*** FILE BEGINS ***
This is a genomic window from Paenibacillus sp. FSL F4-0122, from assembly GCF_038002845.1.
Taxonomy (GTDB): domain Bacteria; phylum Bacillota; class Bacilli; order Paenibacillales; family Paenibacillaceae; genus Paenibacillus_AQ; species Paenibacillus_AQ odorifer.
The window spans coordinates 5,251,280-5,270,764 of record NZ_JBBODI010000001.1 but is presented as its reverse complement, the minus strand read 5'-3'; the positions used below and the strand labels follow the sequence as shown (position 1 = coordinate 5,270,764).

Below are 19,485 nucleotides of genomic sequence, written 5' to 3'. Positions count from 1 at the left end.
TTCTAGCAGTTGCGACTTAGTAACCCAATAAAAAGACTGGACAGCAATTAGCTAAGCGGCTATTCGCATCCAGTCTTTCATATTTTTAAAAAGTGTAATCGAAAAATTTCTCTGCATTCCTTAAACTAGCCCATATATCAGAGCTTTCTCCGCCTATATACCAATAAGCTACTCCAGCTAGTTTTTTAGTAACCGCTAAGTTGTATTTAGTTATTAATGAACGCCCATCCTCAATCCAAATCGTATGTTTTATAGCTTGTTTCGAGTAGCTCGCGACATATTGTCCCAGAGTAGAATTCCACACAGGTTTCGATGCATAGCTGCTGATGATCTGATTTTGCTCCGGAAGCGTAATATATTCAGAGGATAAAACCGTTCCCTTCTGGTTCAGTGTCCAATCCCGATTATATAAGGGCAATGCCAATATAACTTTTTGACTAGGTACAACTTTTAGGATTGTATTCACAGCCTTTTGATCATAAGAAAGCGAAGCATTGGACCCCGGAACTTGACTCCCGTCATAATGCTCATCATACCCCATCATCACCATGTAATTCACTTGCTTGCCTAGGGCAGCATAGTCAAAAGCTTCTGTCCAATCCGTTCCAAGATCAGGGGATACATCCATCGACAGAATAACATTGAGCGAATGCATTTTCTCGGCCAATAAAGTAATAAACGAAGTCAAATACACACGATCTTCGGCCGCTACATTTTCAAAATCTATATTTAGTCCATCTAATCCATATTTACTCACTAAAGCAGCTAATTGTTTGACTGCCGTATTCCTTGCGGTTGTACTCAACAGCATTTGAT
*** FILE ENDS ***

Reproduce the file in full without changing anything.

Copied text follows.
This is a genomic window from Paenibacillus sp. FSL F4-0122, from assembly GCF_038002845.1.
Taxonomy (GTDB): domain Bacteria; phylum Bacillota; class Bacilli; order Paenibacillales; family Paenibacillaceae; genus Paenibacillus_AQ; species Paenibacillus_AQ odorifer.
The window spans coordinates 5,251,280-5,270,764 of record NZ_JBBODI010000001.1 but is presented as its reverse complement, the minus strand read 5'-3'; the positions used below and the strand labels follow the sequence as shown (position 1 = coordinate 5,270,764).

Below are 19,485 nucleotides of genomic sequence, written 5' to 3'. Positions count from 1 at the left end.
TTCTAGCAGTTGCGACTTAGTAACCCAATAAAAAGACTGGACAGCAATTAGCTAAGCGGCTATTCGCATCCAGTCTTTCATATTTTTAAAAAGTGTAATCGAAAAATTTCTCTGCATTCCTTAAACTAGCCCATATATCAGAGCTTTCTCCGCCTATATACCAATAAGCTACTCCAGCTAGTTTTTTAGTAACCGCTAAGTTGTATTTAGTTATTAATGAACGCCCATCCTCAATCCAAATCGTATGTTTTATAGCTTGTTTCGAGTAGCTCGCGACATATTGTCCCAGAGTAGAATTCCACACAGGTTTCGATGCATAGCTGCTGATGATCTGATTTTGCTCCGGAAGCGTAATATATTCAGAGGATAAAACCGTTCCCTTCTGGTTCAGTGTCCAATCCCGATTATATAAGGGCAATGCCAATATAACTTTTTGACTAGGTACAACTTTTAGGATTGTATTCACAGCCTTTTGATCATAAGAAAGCGAAGCATTGGACCCCGGAACTTGACTCCCGTCATAATGCTCATCATACCCCATCATCACCATGTAATTCACTTGCTTGCCTAGGGCAGCATAGTCAAAAGCTTCTGTCCAATCCGTTCCAAGATCAGGGGATACATCCATCGACAGAATAACATTGAGCGAATGCATTTTCTCGGCCAATAAAGTAATAAACGAAGTCAAATACACACGATCTTCGGCCGCTACATTTTCAAAATCTATATTTAGTCCATCTAATCCATATTTACTCACTAAAGCAGCTAATTGTTTGACTGCCGTATTCCTTGCGGTTGTACTCAACAGCATTTGAT